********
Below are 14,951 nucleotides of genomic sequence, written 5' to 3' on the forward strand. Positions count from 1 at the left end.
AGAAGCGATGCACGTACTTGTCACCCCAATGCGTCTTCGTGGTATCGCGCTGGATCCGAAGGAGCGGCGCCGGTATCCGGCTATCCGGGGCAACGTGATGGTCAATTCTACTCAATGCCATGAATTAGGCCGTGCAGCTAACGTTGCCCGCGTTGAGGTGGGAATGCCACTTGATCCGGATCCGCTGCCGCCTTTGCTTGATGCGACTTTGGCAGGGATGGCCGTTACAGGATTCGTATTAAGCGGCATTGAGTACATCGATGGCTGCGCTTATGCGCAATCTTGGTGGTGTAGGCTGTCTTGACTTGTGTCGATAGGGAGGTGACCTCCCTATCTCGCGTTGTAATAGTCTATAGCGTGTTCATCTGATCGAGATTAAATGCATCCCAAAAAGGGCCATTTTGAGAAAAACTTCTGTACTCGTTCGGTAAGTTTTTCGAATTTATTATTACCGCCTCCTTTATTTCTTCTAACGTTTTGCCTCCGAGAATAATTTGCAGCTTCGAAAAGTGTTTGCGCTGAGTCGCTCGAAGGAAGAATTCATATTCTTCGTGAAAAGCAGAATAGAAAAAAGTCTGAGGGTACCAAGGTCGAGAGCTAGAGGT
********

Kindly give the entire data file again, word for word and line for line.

Below are 14,951 nucleotides of genomic sequence, written 5' to 3' on the forward strand. Positions count from 1 at the left end.
AGAAGCGATGCACGTACTTGTCACCCCAATGCGTCTTCGTGGTATCGCGCTGGATCCGAAGGAGCGGCGCCGGTATCCGGCTATCCGGGGCAACGTGATGGTCAATTCTACTCAATGCCATGAATTAGGCCGTGCAGCTAACGTTGCCCGCGTTGAGGTGGGAATGCCACTTGATCCGGATCCGCTGCCGCCTTTGCTTGATGCGACTTTGGCAGGGATGGCCGTTACAGGATTCGTATTAAGCGGCATTGAGTACATCGATGGCTGCGCTTATGCGCAATCTTGGTGGTGTAGGCTGTCTTGACTTGTGTCGATAGGGAGGTGACCTCCCTATCTCGCGTTGTAATAGTCTATAGCGTGTTCATCTGATCGAGATTAAATGCATCCCAAAAAGGGCCATTTTGAGAAAAACTTCTGTACTCGTTCGGTAAGTTTTTCGAATTTATTATTACCGCCTCCTTTATTTCTTCTAACGTTTTGCCTCCGAGAATAATTTGCAGCTTCGAAAAGTGTTTGCGCTGAGTCGCTCGAAGGAAGAATTCATATTCTTCGTGAAAAGCAGAATAGAAAAAAGTCTGAGGGTACCAAGGTCGAGAGCTAGAGGT